Leveraging Gradle Plugin wildcard versions for remote code execution
Exploit allowed any Gradle Plugin on the Gradle Plugin Portal to have its artifact coordinates hijacked by a malicious actor.
Responsible Disclosure: September 6th, 2018
Exploit Patched: October 18th, 2018
The exploit stems from the ability to publish artifacts with group names that your Gradle account shouldn’t be able to publish to.
The group id for this plugin is
gradle.plugin at the beginning is added by Gradle).
Due to a bug in the Gradle Plugin Portal, a malicious actor could set their plugin’s group id to the same group id as any plugin already on the portal and publish malicious plugins under a group they shouldn’t own. The malicious actor could not overwrite existing versions of artifacts, but they could publish newer versions. When a user is using a wildcard version for their dependency the newest version of the plugin (which is now malicious) would be downloaded by Gradle the next time the user runs their build. The plugin user would then be pwned.
I discovered this issue because the spotbugs team had not yet released a patch for their plugin to support Gradle 4.10 (Issue). I was in the process of updating my internal builds to use 4.10 and this was blocking that progress. Since I already had a Gradle Plugin Portal account for other plugins I decided to release a version of the spotbugs under different artifact coordinates.
I forked their repository and changed just enough of their
build.gradle so that I could run the
publishPlugins task successfully.
The result of publishing that can be found here (this artifact has since been moved by a member of Gradle team to prevent it colliding with a future release of spotbugs).
The example code snippet offered by the Gradle Plugin Portal for how to apply this newly published plugin looked like this:
The thing that caught my attention was how the real spotbugs plugin had the exact same coordinates as my own.
I began reporting this issue to Eric Wendelin, the Gradle Plugin Portal lead, on the Gradle Community Slack Channel as soon as realized what I was seeing. However, the full implications hadn’t completely dawned on me at the time.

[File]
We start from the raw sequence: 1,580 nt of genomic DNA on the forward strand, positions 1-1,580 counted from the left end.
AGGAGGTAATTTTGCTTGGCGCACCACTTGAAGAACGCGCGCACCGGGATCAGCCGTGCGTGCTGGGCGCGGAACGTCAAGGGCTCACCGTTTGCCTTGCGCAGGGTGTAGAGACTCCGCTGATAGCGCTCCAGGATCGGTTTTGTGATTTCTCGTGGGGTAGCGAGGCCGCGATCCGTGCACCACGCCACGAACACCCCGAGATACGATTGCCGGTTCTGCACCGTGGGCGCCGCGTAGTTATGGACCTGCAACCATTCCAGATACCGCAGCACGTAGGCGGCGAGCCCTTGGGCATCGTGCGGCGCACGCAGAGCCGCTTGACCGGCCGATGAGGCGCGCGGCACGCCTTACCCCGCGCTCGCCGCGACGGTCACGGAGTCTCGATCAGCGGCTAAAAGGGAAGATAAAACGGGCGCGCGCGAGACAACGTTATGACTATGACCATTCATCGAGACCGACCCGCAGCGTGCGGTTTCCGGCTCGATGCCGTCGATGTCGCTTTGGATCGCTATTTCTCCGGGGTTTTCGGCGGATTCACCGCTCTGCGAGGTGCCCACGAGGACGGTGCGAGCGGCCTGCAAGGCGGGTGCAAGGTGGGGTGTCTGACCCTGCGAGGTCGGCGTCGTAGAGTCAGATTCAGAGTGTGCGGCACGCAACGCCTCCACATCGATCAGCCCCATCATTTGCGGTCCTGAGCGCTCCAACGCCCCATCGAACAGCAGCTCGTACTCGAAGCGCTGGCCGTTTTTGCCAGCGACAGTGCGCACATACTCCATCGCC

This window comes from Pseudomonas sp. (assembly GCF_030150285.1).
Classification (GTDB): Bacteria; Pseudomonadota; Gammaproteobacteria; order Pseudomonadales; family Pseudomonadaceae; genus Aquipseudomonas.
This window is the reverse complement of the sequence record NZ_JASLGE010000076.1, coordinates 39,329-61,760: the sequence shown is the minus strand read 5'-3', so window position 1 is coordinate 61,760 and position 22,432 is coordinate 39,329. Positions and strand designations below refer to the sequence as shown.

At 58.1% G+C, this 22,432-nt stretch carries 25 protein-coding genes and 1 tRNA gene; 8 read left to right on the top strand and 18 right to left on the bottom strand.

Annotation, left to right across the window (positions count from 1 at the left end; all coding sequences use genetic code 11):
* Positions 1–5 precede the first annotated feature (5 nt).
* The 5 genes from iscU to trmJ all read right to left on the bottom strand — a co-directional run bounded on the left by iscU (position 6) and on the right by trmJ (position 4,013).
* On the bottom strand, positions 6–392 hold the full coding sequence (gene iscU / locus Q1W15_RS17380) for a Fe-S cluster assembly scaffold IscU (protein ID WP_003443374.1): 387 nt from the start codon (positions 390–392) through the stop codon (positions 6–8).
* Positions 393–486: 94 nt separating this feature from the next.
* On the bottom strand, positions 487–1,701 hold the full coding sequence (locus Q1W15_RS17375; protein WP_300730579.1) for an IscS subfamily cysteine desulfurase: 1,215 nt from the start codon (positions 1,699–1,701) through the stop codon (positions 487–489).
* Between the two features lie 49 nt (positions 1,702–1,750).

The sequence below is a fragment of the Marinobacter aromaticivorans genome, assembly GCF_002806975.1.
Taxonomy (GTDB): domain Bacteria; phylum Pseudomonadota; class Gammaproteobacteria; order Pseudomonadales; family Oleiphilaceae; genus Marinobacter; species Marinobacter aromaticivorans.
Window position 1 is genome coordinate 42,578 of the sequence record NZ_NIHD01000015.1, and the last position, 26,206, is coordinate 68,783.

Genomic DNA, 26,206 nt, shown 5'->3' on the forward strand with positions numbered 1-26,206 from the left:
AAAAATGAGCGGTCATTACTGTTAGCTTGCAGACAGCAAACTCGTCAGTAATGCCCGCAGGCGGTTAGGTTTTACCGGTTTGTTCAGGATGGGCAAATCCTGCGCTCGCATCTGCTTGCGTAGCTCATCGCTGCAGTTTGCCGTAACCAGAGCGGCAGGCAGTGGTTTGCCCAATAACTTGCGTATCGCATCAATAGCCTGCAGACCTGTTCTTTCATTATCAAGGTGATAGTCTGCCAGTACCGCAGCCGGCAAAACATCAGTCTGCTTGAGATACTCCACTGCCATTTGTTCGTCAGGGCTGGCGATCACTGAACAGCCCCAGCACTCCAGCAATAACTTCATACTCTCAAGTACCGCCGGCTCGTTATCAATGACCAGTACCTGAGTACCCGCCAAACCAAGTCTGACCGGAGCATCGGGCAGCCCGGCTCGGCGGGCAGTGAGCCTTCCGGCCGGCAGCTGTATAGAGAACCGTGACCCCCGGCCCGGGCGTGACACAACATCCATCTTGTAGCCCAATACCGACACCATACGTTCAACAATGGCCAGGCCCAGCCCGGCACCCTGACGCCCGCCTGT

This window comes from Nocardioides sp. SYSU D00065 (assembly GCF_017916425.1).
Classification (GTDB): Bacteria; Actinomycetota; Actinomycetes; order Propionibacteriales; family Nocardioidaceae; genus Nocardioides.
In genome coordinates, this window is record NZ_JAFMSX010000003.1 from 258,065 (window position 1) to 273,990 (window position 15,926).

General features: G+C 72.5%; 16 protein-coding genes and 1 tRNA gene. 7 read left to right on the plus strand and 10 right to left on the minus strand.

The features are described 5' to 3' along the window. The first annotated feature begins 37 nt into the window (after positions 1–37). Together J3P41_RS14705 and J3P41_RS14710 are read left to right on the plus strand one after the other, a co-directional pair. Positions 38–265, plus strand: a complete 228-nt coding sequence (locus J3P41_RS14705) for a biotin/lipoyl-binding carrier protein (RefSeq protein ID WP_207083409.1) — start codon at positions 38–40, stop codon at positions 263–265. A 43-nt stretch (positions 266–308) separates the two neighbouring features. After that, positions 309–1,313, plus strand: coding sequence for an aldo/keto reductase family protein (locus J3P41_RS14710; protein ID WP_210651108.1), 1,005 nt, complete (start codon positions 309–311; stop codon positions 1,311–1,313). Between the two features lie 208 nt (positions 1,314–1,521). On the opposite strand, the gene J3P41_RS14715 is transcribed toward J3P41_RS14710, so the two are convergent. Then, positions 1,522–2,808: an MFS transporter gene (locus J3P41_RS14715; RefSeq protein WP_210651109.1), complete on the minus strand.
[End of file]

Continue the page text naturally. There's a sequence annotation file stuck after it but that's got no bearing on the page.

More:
The Proof of Concept
By this time, it was already 1:00 am in the morning, but why would I stop now? I was on to something!
The following testing was done using two different Gradle Plugin Portal accounts that are both registered to me.
I created the following proof of concept benign plugin. Think of this plugin as any plugin published by any author on the internet. This plugin is adding some convenient security features to Gradle builds.
A user comes along and thinks this plugin will be useful, but they don’t want to have to keep updating the version every time there is a new update. So they decide to use a wildcard version like this.
The version that they will be pulling from the Gradle Plugin portal is version 0.4.0. If they were to run
./gradlew they would see the following in their console.
> Configure project :
A security plugin
Now, a malicious actor comes along and sees that you are using a wildcard version in your build or, they just want to try to hijack a few plugins and see what happens. Using this exploit they can add their own code to the plugin and publish it. This is what the malicious actor changes the code to.
The malicious actor publishes their version of the plugin to the Gradle Plugin Portal. Now all they have to do is wait.
The next time that our user comes along and runs
./gradlew they are greeted with this.
> Configure project :
A security plugin. I'm malicious!
The user has just been pwned.
Gradle Team’s Response
The Gradle team responded very quickly to my report. They also informed me that they had been made aware of this vulnerability by the Google team, around a week before I found it. However, the Google report didn’t include the part where the user could be pwned just by using a wildcard version. The version of the exploit offered by Google required the user to change the plugin being applied to the following.
apply(plugin = "org.jlleitschuh.testing.security-plugin.tmp")
The fix for this exploit was delivered to the Gradle Plugin Portal as a part of the Gradle Plugin Portal Approval Policy Update although this exploit was not mentioned.
When asked if an audit was run to ensure that this security vulnerability wasn’t being exploited in the wild, Eric Wendelin responded “Yes, but [we] found no evidence of malicious behavior”.
Artifact servers like the Gradle Plugin Portal, Maven Central Repository, and JFrog Artifactory are all the perfect target for a malicious actor. If a malicious actor can hijack artifact coordinates they can execute arbitrary code on hundreds or even thousands of machines across the globe.
How to protect yourself
While these tips won’t protect you from this sort of attack, not doing these things can leave you or your users vulnerable to being hacked by malicious dependencies.
- Always download your artifacts over HTTPS never over HTTP.
- Consider not using wildcard versions for build dependencies.
- Always use trusted artifact servers like Maven Central, and the Gradle Plugin Portal.
- Consider using a corporate artifact mirror with security auditing.
Areas for Improvement
These are just suggestions that might have helped mitigate these sorts of attacks in the future.
- GPG signatures on artifacts and forcing the user to confirm when the newer release isn’t signed by the same authority.
Found a Security Vulnerability in Gradle?
Security vulnerabilities should be reported to email@example.com.